From Blakey to Brown, Como to Costa, Eckstine to Eldridge, Galbraith to Garner, Harris to Hines, Horne to Hyman, Jamal to Jefferson, Kelly to Klook; Mancini to Marmarosa, May to Mitchell, Negri to Nestico, Parlanto Ponder, Reed to Ruther, Strayhorn to Sullivan, Turk to Turrentine, Wade to Williams… the forthcoming publication Treasury of Pittsburgh Jazz Connections by Dr. Nelson Harrison and Dr. Ralph Proctor, Jr. will document the legacy of one of the world’s greatest jazz capitals.
Do you want to know who Dizzy Gillespie idolized? Did you ever wonder who inspired Kenny Clarke and Art Blakey? Who was the pianist that mentored Monk, Bud Powell, Tad Dameron, Elmo Hope, Sarah Vaughan and Mel Torme? Who was Art Tatum’s idol and Nat Cole’s mentor? What musical quartet pioneered the concept adopted later by the Modern Jazz Quartet? Were you ever curious to know who taught saxophone to Stanley Turrentine or who taught piano to Ahmad Jamal? What community music school trained Robert McFerrin, Sr. for his history-making debut with the Metropolitan Opera? What virtually unknown pianist was a significant influence on young John Coltrane, Shirley Scott, McCoy Tyner, Bobby Timmons and Ray Bryant when he moved to Philadelphia from Pittsburgh in the 1940s? Would you be surprised to know that Erroll Garner attended classes at the Julliard School of Music in New York and was at the top of his class in writing and arranging proficiency?
Some answers can be gleaned from the postings on the Pittsburgh Jazz Network.
For almost 100 years the Pittsburgh region has been a metacenter of jazz originality that is second to no other in the history of jazz. One of the best kept secrets in jazz folklore, the Pittsburgh Jazz Legacy has heretofore remained mythical. We have dubbed it “the greatest story never told” since it has not been represented in writing before now in such a way as to be accessible to anyone seeking to know more about it. When it was happening, little did we know how priceless the memories would become when the times were gone.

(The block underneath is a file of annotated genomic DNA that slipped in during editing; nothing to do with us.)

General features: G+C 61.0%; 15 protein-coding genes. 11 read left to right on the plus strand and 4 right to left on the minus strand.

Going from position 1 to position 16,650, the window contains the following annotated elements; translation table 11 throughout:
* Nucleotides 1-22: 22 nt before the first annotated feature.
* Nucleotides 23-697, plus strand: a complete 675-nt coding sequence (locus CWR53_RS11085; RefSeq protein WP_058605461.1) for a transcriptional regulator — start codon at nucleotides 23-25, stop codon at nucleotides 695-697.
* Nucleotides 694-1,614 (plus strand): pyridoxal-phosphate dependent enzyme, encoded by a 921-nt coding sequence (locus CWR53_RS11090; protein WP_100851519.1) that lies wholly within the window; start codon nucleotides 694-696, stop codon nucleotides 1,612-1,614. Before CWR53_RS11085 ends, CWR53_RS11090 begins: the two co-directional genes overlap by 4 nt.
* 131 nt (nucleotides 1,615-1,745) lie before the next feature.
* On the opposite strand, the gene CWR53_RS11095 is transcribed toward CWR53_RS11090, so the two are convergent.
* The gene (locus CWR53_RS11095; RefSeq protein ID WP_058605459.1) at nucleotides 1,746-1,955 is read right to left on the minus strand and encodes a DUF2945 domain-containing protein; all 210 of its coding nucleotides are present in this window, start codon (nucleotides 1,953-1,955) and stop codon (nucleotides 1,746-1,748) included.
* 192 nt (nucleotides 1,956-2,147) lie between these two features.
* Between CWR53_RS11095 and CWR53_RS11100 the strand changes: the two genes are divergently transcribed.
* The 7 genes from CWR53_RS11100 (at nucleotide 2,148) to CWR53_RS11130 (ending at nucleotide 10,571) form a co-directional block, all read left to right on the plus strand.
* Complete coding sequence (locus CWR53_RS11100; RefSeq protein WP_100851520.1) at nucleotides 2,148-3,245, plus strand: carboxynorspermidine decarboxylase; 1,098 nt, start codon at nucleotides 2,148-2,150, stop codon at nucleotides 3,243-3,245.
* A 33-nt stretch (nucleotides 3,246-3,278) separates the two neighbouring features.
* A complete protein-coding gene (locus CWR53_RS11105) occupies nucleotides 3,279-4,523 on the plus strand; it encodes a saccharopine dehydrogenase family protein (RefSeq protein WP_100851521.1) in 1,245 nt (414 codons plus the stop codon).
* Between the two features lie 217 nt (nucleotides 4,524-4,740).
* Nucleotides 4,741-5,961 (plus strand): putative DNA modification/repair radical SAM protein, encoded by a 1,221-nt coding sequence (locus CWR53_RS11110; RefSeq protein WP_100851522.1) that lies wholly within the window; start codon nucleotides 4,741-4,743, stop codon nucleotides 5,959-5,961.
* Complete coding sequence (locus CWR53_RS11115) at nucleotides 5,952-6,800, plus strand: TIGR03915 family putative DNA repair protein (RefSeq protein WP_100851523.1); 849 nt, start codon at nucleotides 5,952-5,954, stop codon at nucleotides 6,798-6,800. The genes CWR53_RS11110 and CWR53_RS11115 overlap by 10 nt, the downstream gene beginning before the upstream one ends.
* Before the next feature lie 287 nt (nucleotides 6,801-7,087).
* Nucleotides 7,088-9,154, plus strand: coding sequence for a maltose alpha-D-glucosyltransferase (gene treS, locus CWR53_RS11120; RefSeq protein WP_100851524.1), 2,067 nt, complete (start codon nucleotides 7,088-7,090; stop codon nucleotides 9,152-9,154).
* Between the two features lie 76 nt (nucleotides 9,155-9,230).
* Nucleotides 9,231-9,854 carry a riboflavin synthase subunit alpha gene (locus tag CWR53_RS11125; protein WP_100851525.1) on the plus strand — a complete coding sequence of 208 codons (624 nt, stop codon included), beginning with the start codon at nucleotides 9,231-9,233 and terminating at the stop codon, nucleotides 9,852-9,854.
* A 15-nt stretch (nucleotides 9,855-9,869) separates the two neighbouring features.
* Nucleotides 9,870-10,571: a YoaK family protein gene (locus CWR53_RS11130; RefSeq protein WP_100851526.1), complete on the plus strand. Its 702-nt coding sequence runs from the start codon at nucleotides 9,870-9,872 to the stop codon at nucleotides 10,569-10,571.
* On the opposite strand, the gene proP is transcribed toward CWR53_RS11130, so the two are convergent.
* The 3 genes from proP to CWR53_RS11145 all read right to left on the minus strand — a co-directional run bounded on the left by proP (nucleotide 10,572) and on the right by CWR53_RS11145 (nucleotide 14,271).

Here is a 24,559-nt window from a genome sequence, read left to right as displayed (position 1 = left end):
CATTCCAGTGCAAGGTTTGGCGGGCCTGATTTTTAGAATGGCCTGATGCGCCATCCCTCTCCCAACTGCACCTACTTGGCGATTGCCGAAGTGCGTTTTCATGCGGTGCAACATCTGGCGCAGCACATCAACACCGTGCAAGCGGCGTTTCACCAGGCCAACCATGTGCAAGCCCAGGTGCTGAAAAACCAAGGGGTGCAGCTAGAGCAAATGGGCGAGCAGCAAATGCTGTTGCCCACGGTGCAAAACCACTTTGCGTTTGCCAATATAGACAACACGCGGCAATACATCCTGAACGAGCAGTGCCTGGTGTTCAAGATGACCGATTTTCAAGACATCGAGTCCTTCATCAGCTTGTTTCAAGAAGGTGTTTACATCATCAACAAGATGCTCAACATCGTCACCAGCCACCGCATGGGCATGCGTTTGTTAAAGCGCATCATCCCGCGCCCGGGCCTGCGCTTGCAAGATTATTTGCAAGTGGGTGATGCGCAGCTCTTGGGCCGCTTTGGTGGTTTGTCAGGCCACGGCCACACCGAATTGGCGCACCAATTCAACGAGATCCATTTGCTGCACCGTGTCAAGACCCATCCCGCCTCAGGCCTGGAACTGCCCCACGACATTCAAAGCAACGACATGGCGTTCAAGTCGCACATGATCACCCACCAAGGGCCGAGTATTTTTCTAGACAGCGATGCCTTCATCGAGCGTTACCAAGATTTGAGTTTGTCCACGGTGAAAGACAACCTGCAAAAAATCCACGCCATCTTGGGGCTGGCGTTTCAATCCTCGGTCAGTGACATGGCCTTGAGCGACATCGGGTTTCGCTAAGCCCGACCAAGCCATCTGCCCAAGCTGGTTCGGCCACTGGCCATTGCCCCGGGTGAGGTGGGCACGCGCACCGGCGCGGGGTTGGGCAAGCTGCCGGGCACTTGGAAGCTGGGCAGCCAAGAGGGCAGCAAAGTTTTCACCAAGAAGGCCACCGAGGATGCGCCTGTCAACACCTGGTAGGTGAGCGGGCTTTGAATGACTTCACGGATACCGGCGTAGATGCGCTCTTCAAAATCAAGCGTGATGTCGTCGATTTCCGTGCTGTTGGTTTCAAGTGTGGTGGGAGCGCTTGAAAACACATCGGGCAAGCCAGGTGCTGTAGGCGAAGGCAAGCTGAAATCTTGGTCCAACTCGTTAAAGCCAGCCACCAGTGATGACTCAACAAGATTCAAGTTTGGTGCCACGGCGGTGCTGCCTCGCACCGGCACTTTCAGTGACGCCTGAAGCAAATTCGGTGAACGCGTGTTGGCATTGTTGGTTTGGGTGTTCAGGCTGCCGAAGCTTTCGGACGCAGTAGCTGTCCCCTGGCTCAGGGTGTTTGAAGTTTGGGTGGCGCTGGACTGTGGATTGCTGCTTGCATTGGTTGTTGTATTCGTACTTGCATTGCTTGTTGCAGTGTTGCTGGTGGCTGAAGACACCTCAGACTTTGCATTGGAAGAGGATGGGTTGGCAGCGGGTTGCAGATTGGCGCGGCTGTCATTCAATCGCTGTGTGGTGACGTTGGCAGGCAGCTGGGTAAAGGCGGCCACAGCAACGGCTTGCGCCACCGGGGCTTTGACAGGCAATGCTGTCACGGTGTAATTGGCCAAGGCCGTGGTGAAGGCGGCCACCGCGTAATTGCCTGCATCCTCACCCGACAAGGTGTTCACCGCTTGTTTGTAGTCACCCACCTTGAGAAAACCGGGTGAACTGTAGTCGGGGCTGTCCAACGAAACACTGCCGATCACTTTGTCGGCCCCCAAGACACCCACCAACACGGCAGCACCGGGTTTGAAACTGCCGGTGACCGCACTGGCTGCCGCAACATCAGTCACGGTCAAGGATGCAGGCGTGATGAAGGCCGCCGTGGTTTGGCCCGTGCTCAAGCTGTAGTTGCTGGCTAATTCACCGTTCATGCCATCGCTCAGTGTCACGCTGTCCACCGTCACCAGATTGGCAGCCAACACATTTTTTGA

Today jazz is still king in Pittsburgh, with events, performances and activities happening all the time. The Pittsburgh Jazz Network is dedicated to celebrating and showcasing the places, artists and fans that carry on the legacy of Pittsburgh's jazz heritage.
"If you scroll the Music Player on the Main Page, you will hear me playing trombone with J.C. Moses on "The Theme" and "Blues in F" with the Nathan Davis Quartet from 1974. Keep scrolling and you can listen to the ballad I…"
"Here's what I found:
Izenzon was born in Pittsburgh, Pennsylvania. He graduated from the Carnegie Institute of Technology and later received a master's degree from the Manhattan School of Music.
Izenzon began playing double bass at the…"
I can't tell you how happy I am to have you as a member.. especially since you experienced 100 years of jazz. do you know Fred Staton whom I believe is 102 or 103 and still playing in NYC. He is Dakota's older…"
If you scroll the Music Player on the Main Page, you will hear me playing trombone with J.C. Moses on "The Theme" and "Blues in F" with the Nathan Davis Quartet from 1974. Keep scrolling and you can listen to the ballad I wrote for J.C. the day he died sung by Andy Bey with my quartet featuring Roger Humphries (drums) and Dave LaRocca (bass).
You have indeed come to the right place. enjoy and please feel free to comment on anything on this network.
I can't tell you how happy I am to have you as a member.. especially since you experienced 100 years of jazz. do you know Fred Staton whom I believe is 102 or 103 and still playing in NYC. He is Dakota's older brother.
I remember Dave Izenson in the late 1950s when he was going to Carnegie Tech. Great bassist who also became a psychologist as did I. He played and recorded extensively with Ornette Coleman. He died in 1979 at age 47.